The point is that according to ALS’ new system, all Tier 2 interpreters can be sent to the Police and courts (and even interpret for trials!). The only thing that they are not trusted with is taking written statements from victims, and such tasks are indeed appointed to Tier 1 interpreters only (although it is possible that some exceptions are made, since last month I was asked to check the statements translated from Russian into English, where a translator translated the word "slut" as “slug” instead of “slag”). The following was arranged regarding these Tiers: not only interpreters, but also all the assignments are divided into those useless tiers, and ALL Court / Police assignments fall into Tier 2 (with the exception of statements, as I have already explained). ALS claim that this idea comes from the MoJ, but I think that their story is hard to believe.
I do not know whether the MoJ are aware of what is going on, because according to this system any unskilled amateur person can work at the same level as me. It's not even about the money but about the professional pride. I have never met a single Tier 3 interpreter in court, but I think they are almost non-existent as I know that many Tier 2 interpreters work for the NHS and get paid as much as court interpreters!!! There are very many XXX interpreters who failed the DPSI exams, or haven’t even taken them at all. I do not care about star wars between titans, but I do feel very sorry for the system. I must emphasize that those ALS interpreters who were going to sit the DPSI exams have abandoned their plans a long time ago because this certificate would not give them anything. It is now completely discredited because skilled interpreters, as well as those that are "not quite" skilled, all get paid the same, and they can easily work for courts without the DPSI but under the wing of ALS. I personally regard this as the beginning of the complete degradation of the profession.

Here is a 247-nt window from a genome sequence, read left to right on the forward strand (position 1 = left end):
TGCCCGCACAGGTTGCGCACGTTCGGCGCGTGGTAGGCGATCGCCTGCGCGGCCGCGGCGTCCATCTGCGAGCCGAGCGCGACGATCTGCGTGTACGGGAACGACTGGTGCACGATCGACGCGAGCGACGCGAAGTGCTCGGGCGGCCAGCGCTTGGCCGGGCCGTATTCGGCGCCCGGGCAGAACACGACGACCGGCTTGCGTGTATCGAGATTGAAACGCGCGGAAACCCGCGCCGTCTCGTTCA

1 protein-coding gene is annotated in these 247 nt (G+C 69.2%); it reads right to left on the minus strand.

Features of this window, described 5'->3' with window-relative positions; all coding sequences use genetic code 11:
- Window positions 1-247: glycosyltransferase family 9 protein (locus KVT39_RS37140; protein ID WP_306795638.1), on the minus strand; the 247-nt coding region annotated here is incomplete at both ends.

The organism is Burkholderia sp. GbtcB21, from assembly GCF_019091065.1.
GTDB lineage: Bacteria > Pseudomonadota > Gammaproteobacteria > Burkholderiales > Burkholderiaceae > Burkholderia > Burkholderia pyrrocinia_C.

2. I interpreted in XXX Magistrates court very recently. The accused man thanked me for the excellent interpreting and said that he had been living in England for seven years, speaks very bad English but understands everything, and last time (I think it was February the 13th) he refused the services of a young ZZZ ALS interpreter who, according to him, produced utter nonsense and barely interpreted 50% of what was said in the courtroom. She was asked to leave.